Bayou City Women’s 2018 Summer Bible Study Project studied the gospel of King Jesus in his own words. We walked through his statements in the Book of John where he declared himself to be the great I AM. He did so indirectly many times, but also just flat out said he was God. The answer we were seeking was if he is who he says he is, what does that mean for us? What we learned is that Jesus changes everything. I got to be part of a study group, and I thought I’d share some of my notes over the next few weeks from the teaching time for each chapter. This isn’t a synopsis of the study, but rather pieces of my personal research and my testimony and a few fun nuggets I found along the way. You can read previous posts here:(1) The Bread of Life, (2) The Light of the World, (3) The Door & The Good Shepherd, (4) The Way, The Truth, & The Life
Week 5: The Resurrection & The Life
This week’s chapter of the study was one of my favorites. The content and stories were good and really intense. As I was preparing for this week, I knew there would be a lot to unpack in the discussion groups, so I thought instead of adding onto what already felt almost heavy and definitely really rich, I would do something of an overview. This week we’ll walk the book of John and see how the raising of Lazarus was a critical event in a whole gospel focused on the deity of Jesus. John set out to prove the godship of Jesus when he wrote this book, based upon the I AM statements and seven miraculous signs. And since this is a little bit of a review and a peek ahead, I decided to list them out neatly for you.
This summer we studied these statements. Today I want to talk through his miracles.The seven signs that John focused on aren’t the only miracles Jesus performed, or even the only ones recorded in this book, in fact, John concludes his book by saying, “Jesus did many other things as well. If every one of them were written down, I suppose that even the whole world would not have room for the books that would be written.”
Jesus was – and is – a prolific miracle worker. But John chose to highlight seven specific miraculous moments. We call them signs because these miracles had an especially important purpose. This is a book focused on the Godship of Jesus the Man. And Jesus used these signs to reveal his glory, piece by piece.
Too often I stop and realize I’m living as if I don’t believe or maybe even understand that Jesus is God and has all authority in heaven and earth. So if you get distracted from focusing on Jesus, or maybe you’re skeptical or maybe pragmatic. Maybe you’re hopeless at the moment and getting through this week was really hard. Wanting to see and believe in something more isn’t a sin….I’d dare to say it’s a God-given yearning. I’ve talked a lot about how we are living in a world that was originally designed for us, and us for it, but it’s broken. And we’re broken. We need something to hold onto.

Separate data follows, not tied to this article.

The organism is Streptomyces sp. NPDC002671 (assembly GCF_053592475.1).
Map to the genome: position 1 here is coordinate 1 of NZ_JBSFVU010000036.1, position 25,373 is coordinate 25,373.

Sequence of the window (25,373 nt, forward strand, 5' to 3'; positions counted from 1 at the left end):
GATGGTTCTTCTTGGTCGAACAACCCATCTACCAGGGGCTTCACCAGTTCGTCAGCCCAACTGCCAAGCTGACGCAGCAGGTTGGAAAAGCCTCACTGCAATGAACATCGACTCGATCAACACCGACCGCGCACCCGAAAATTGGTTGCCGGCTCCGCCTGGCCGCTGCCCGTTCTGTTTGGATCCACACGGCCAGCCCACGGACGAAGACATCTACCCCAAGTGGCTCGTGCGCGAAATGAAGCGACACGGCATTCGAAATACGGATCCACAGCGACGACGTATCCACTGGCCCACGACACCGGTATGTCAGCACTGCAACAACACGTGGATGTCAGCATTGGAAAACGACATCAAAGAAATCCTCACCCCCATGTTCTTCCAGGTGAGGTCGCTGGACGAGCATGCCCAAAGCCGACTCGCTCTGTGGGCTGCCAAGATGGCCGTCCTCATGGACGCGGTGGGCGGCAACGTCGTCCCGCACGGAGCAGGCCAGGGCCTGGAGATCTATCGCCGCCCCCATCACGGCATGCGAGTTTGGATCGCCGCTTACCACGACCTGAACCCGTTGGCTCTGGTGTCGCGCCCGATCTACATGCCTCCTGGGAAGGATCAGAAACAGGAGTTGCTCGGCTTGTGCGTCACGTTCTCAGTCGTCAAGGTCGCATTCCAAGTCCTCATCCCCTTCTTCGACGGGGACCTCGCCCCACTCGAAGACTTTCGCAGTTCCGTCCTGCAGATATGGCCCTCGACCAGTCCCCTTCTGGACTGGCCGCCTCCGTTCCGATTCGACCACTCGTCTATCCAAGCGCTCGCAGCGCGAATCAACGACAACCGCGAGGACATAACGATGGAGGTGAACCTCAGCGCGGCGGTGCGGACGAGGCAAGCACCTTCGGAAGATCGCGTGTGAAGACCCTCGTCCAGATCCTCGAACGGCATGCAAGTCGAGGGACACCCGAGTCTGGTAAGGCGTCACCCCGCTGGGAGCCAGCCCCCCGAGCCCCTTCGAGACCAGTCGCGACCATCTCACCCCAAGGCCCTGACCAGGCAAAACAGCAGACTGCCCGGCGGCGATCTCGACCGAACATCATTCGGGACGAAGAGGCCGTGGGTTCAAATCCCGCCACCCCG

The signs of Jesus lead us to belief in him as God, and belief in God brings us to life.
So if you’re searching for a sign, this is for you. We’ll start in John 1. It begins with the prologue that establishes Jesus’s equality within the trinity. He is announced as the Word, Logos, the Creator. John 1:18 says, “No one has ever seen God. But the unique One, who is himself God, is near to the Father’s heart. He has revealed God to us.”
Then the narrative starts, and the scene opens with John the Baptist. He announces Jesus as the Lamb of God, and sums up his mission here on earth: The Lamb of God who takes away the sins of the world! Jesus is baptized and we see a moment with our Triune God that is so beautiful. God the Son is baptized. God the Father is pleased. God the Spirit descended and rested upon Jesus.
Next we see how Jesus began to gather his disciples, his twelve. At the very end of chapter 1, Jesus promised his followers that they would see signs and wonders beyond imagination. And he told them that he was the stairway between heaven and earth. So you see, from the start, John set out to prove Jesus’ godship and power. He used Jesus’s I AM declarations and miraculous signs as his framework.
Jesus has authority over quality.
We see it in John 2:1-11. This is the first sign performed by Jesus. When the master of the banquet, who was something like the best man of the wedding, when he called his buddy, the groom, aside and told him “this is some good wine.” He called it the best. What God creates is always good, from the very beginning. Genesis 1:31 says, “Then God looked over all that he had made, and he saw that it was very good.”
But did you notice the tension here? Time, timing is provided tension throughout this moment. The best man is surprised about the timing of this new, better wine. “You’ve saved the best til now?” he wonders? Jesus said his hour hadn’t come yet. He was saying not yet. He was saying the best is yet to come. This was the first sign of his glory, just the first.